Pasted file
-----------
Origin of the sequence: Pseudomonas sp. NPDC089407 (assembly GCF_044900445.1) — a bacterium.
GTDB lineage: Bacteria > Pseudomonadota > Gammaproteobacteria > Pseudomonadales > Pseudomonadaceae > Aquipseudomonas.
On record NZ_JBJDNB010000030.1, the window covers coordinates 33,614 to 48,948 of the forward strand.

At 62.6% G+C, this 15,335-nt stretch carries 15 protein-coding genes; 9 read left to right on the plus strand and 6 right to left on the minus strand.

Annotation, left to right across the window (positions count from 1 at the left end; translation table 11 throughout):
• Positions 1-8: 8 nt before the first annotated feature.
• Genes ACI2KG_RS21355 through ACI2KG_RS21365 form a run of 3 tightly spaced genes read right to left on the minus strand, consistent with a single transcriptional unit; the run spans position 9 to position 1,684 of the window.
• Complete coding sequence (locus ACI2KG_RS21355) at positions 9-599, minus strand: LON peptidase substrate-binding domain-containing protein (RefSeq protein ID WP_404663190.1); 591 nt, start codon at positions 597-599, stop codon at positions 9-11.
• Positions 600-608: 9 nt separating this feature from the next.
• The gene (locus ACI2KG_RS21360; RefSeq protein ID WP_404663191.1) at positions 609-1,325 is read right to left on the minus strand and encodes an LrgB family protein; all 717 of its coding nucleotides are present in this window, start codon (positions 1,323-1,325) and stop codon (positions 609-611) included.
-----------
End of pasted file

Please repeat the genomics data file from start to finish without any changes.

Origin of the sequence: Pseudomonas sp. NPDC089407 (assembly GCF_044900445.1) — a bacterium.
GTDB lineage: Bacteria > Pseudomonadota > Gammaproteobacteria > Pseudomonadales > Pseudomonadaceae > Aquipseudomonas.
On record NZ_JBJDNB010000030.1, the window covers coordinates 33,614 to 48,948 of the forward strand.

At 62.6% G+C, this 15,335-nt stretch carries 15 protein-coding genes; 9 read left to right on the plus strand and 6 right to left on the minus strand.

Annotation, left to right across the window (positions count from 1 at the left end; translation table 11 throughout):
• Positions 1-8: 8 nt before the first annotated feature.
• Genes ACI2KG_RS21355 through ACI2KG_RS21365 form a run of 3 tightly spaced genes read right to left on the minus strand, consistent with a single transcriptional unit; the run spans position 9 to position 1,684 of the window.
• Complete coding sequence (locus ACI2KG_RS21355) at positions 9-599, minus strand: LON peptidase substrate-binding domain-containing protein (RefSeq protein ID WP_404663190.1); 591 nt, start codon at positions 597-599, stop codon at positions 9-11.
• Positions 600-608: 9 nt separating this feature from the next.
• The gene (locus ACI2KG_RS21360; RefSeq protein ID WP_404663191.1) at positions 609-1,325 is read right to left on the minus strand and encodes an LrgB family protein; all 717 of its coding nucleotides are present in this window, start codon (positions 1,323-1,325) and stop codon (positions 609-611) included.